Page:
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Laughing Kookaburra (Dacelo novaeguineae) Fact Sheet
Laughing Kookaburra (Dacelo novaeguineae)
Image credit: © San Diego Zoo Wildlife Alliance. All rights reserved.
Order: Coraciiformes (kingfishers, hoopoes, bee-eaters, hornbills, rollers)
Family: Alcedinidae (kingfishers)
Species: Dacelo novaeguineae (Laughing Kookaburra)
Subspecies: D. n. minor
Subspecies: D. n. novaeguineae
Male: 196-450 g (6.91-16 oz)
Female: 190-465 g (6.7-16.4 oz)
41-45 cm (16-18 in)
White head and chest. Dark crown and eyeband. Bluw spots on some wing feathers. Black bands across a reddish-brown tail.
|Distribution & Status
||Behavior & Ecology
Native to Australia.
Introduced to parts of Australia and New Zealand.
Eucalyptus forest and woodland; wooded and cleared farmland; other suburban areas or urbanized area with suitable vegetation.
Least Concern (2016 assessment)
Population in Wild
Stable. An estimated 65 million individuals in 2009.
Relatively slow fliers. Feet relatively weak (while on tree branches/at nest).
Diurnal. Active during the day; roost an averag of 12 hours at night.
Feed on animals on or near the ground. Specific diet varies by habitat.
Insects, spiders, small retiles, worms, crabs and crayfish, frogs, fish; less often snakes small mammals, birds.
Chicks preyed on by quolls, goannas, olive pythons.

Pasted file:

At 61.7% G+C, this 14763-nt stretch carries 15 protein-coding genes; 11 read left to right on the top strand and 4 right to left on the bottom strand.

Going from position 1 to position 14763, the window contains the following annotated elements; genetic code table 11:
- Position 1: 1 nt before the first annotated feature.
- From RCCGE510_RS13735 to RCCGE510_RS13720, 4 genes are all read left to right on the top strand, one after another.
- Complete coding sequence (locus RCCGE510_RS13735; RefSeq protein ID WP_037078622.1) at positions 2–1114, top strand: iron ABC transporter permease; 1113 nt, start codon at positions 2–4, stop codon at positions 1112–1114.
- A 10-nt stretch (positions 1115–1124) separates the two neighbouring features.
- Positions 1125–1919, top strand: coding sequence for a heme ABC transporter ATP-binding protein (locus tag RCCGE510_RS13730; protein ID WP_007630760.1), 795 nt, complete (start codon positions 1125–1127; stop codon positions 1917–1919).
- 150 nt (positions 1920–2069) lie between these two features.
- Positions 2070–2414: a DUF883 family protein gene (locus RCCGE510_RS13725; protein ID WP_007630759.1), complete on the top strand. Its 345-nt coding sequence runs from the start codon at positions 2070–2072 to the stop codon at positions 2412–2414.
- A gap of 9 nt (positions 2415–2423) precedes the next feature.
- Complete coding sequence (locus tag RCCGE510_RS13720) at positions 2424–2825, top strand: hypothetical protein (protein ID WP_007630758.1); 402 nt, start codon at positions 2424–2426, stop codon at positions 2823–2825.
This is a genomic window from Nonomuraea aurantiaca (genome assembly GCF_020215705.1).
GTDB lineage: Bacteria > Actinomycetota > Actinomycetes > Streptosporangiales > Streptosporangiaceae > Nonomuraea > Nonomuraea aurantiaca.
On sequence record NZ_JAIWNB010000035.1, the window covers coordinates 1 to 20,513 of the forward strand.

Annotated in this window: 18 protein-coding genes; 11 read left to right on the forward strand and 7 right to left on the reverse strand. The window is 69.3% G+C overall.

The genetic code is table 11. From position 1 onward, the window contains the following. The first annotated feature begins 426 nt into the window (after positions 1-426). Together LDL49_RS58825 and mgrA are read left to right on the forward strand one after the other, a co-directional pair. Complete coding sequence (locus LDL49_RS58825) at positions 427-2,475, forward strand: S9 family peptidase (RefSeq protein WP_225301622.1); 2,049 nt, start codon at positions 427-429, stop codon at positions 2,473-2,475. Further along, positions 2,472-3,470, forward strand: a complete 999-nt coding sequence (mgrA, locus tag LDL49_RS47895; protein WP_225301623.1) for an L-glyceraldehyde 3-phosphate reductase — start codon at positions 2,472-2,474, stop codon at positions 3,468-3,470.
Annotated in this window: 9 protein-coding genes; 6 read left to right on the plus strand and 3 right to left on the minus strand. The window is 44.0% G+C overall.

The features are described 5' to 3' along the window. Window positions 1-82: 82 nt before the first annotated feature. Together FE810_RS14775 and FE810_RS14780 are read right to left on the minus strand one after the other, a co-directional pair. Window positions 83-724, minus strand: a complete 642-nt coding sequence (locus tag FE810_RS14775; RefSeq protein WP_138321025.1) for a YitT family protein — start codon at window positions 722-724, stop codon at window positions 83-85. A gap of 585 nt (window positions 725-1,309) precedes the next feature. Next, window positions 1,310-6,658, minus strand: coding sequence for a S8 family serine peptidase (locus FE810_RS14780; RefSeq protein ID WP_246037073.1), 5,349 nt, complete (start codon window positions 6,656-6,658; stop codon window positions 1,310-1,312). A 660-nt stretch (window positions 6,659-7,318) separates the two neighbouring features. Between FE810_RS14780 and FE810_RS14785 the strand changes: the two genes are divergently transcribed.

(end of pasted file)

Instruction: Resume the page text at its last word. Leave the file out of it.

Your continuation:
Adults preyed on by by whistling kites and goshawks.
Other possible predators: greater gliders, possums, cats, foxes, phascogales (carnivorous marsupial), and many kinds of birds (butcher birds, ravens, magpies)
|Reproduction & Development
Sexual maturity at 1 year; breeding usually delayed for several years.
About 25 days
Usually 3 eggs (range 1-5)
Interval between eggs being laid
1-2 days, up to 4 days
Age at Fledging
- Laughing Kookaburras call in a group to advertise their presence as territory holders
- Complex social lives; breeding pairs assisted by up to 6 "helper birds"
- Breeding pairs stay together for many years
- Need large trees with hollows for nesting
- Chicks are aggressive, even to siblings
- Kookaburra beat their prey against branches or the ground to immobilize it
- Adult koookaburras can eat venemous snakes
About This Fact Sheet
© 2012-2019 San Diego Zoo Wildlife Alliance. Minor conservation updates 2016. Population estimates updated Apr 2019.
How to cite: Laughing Kookaburra (Dacelo novaeguineae) Fact Sheet. c2012-2019. San Diego (CA): San Diego Zoo Wildlife Alliance; [accessed YYYY Mmm dd]. http://ielc.libguides.com/sdzg/factsheets/ laughingkookaburra
(Note: replace YYYY Mmm dd with date accessed, e.g., 2015 Sep 10)
Disclaimer: Although San Diego Zoo Wildlife Alliance makes every attempt to provide accurate information, some of the facts provided may become outdated or replaced by new research findings. Questions and comments may be addressed to email@example.com.
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